Patterns of livestock ownership and distribution in Zimbabwe"s communal areas
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Patterns of livestock ownership and distribution in Zimbabwe"s communal areas

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Published by Dept. of Agricultural Economics and Extension, Faculty of Agriculture, University of Zimbabwe in Mount Pleasant, Harare, Zimbabwe .
Written in English

Subjects:

Places:

  • Zimbabwe

Subjects:

  • Animal industry -- Zimbabwe -- Statistics.,
  • Livestock -- Zimbabwe -- Statistics.

Book details:

Edition Notes

Statementby Garry Christensen and Christopher Zindi.
SeriesWorking paper ;, AEE 4/91, Working paper (University of Zimbabwe. Dept. of Agricultural Economics & Extension) ;, AEE 91/4.
ContributionsZindi, Christopher.
Classifications
LC ClassificationsHD2131 .A46 no. 91/4
The Physical Object
Pagination22 p. :
Number of Pages22
ID Numbers
Open LibraryOL1075032M
LC Control Number93980265

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Patterns of investment in livestock in the communal areas are discussed in relation to the valuations made. Returns to land in communal area livestock systems are found to be considerably higher than in conventional beef ranching systems, as long as the full value of livestock   Communal Lands, in so-called communal farming systems. Although commercial offtake from Zimbabwe’s communal cattle herd is low, communal farmers are productive and rational in their cattle herd management. The economic rationale for cattle ownership   Communal Lands AEE/9/91 Mehretu, A. Patterns of Land Use Pressure in Communal Areas of Zimbabwe. AEE/10/91 Mehretu, A and G. D. Mudimu. Patterns in Land Utilisation Cognitive Behaviour on Resource Stewardship in Communal Areas of Zimbabwe: Toward A Comprehensive Design for Land Use Analysis and Policy. AEE/1/92 Von Blanckenburg, :// Communal livestock farming is one of the world's oldest farming systems and is predominately practised by rural households in developing countries, especially in ://

  The role of donkeys in integrated crop-livestock systems in semi-arid areas of Zimbabwe Note: This version of the paper has been specially prepared for the ATNESA website. It may not be identical to the paper appearing in the resource book This paper is published in: Starkey P and Fielding D (eds), Donkeys, people and ://   Colonialism and Inequity in Zimbabwe Abstract The battle over access to land resources in Zimbabwe demonstrates how gross inequities with respect to distribution of and access to key life supporting resources such as land and forests can compromise human and environmental security, and undermine conservation efforts. Matabeleland North, a large   A summary of Zimbabwe’s land tenure systems are given in Figure 1, while Table shows the distribution of the country’s agricultural land by farming sector and natural region (NR). Overall, only 19% of Zimbabwe’s farmland is in NRs I and II and almost 63% of this high potential land is in the large scale commercial   The growing discourses around excluding „strangers" and of resettling near own communal areas reflects growing ethno-regionalism in Zimbabwe’s land policy. To illustrate: people believe that the manner in which some indigenous people’s farms were listed for acquisition was parochial, for instance in some Mashonaland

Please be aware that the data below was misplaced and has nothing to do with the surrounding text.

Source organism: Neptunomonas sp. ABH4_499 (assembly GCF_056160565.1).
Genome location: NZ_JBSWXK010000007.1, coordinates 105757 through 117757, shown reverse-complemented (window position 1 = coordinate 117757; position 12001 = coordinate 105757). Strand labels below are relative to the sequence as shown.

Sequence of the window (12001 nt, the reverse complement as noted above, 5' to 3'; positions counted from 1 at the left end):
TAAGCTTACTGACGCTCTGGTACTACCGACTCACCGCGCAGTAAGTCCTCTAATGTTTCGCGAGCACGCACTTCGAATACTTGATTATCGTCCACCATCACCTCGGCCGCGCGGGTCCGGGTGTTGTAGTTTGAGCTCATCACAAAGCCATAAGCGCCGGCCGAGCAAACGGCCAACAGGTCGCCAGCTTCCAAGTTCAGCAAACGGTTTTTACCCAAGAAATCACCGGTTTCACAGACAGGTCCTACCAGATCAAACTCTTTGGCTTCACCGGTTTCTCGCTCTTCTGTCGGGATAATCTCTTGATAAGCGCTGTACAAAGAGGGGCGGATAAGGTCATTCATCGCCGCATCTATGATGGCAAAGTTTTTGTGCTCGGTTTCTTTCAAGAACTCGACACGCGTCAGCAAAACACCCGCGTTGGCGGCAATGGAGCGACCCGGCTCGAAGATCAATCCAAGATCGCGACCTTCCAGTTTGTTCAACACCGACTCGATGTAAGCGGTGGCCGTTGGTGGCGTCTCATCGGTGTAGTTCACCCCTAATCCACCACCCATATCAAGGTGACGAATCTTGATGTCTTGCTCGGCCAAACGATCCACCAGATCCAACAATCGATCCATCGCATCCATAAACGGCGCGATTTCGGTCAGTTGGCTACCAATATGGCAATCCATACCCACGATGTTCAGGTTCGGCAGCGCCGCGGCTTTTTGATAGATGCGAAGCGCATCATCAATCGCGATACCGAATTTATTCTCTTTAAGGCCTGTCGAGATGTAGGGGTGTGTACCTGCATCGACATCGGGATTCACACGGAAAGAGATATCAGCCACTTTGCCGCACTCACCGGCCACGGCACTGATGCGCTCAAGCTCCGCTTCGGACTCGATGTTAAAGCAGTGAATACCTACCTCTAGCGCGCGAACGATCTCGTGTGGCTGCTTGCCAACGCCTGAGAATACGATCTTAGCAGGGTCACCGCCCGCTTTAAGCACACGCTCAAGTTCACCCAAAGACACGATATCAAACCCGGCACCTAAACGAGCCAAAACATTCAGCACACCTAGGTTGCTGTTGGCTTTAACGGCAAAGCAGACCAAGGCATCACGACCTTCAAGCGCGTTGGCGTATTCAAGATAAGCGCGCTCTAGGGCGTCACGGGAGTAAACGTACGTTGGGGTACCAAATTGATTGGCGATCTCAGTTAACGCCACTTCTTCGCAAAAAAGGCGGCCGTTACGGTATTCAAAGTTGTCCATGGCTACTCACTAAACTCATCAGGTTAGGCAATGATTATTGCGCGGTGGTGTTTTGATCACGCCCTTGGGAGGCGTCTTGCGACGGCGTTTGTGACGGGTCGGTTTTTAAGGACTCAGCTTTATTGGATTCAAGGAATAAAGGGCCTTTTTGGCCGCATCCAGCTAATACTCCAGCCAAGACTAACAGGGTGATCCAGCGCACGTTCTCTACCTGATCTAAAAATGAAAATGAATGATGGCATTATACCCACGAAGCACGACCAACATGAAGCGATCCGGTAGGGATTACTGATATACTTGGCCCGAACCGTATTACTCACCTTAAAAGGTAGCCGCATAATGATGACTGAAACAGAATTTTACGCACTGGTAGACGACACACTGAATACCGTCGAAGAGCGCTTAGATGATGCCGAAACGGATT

Zimbabwe’s 24 livelihood zones show that most livelihood activities in the country are primarily centred on rain-fed agriculture (crop production, livestock and fisheries). They are highly susceptible to climate-related hazards and shocks, thereby, making rural household vulnerable to shifts and changes in the climate (Figure 1). Communal livestock production systems are dynamic being responsive to changes in the socio-political and economic environments. A survey was conducted in Simbe communal area of Gokwe South   land ownership patterns and land administrative mechanism that occur in such transitional zones are key factors that define the dynamics of development in urban and peri-urban areas. Studies world-wide have shown that small farms almost always produce far more agricultural output per unit area than large Zimbabwe’s FT LRP, despite its shortcomings, altered existing social relations of ownership, access, and utilization of land by reallocating land to people from diverse areas and backgrounds. The FT LRP also reflects the government’s unwillingness to clarify land ownership in the new resettlement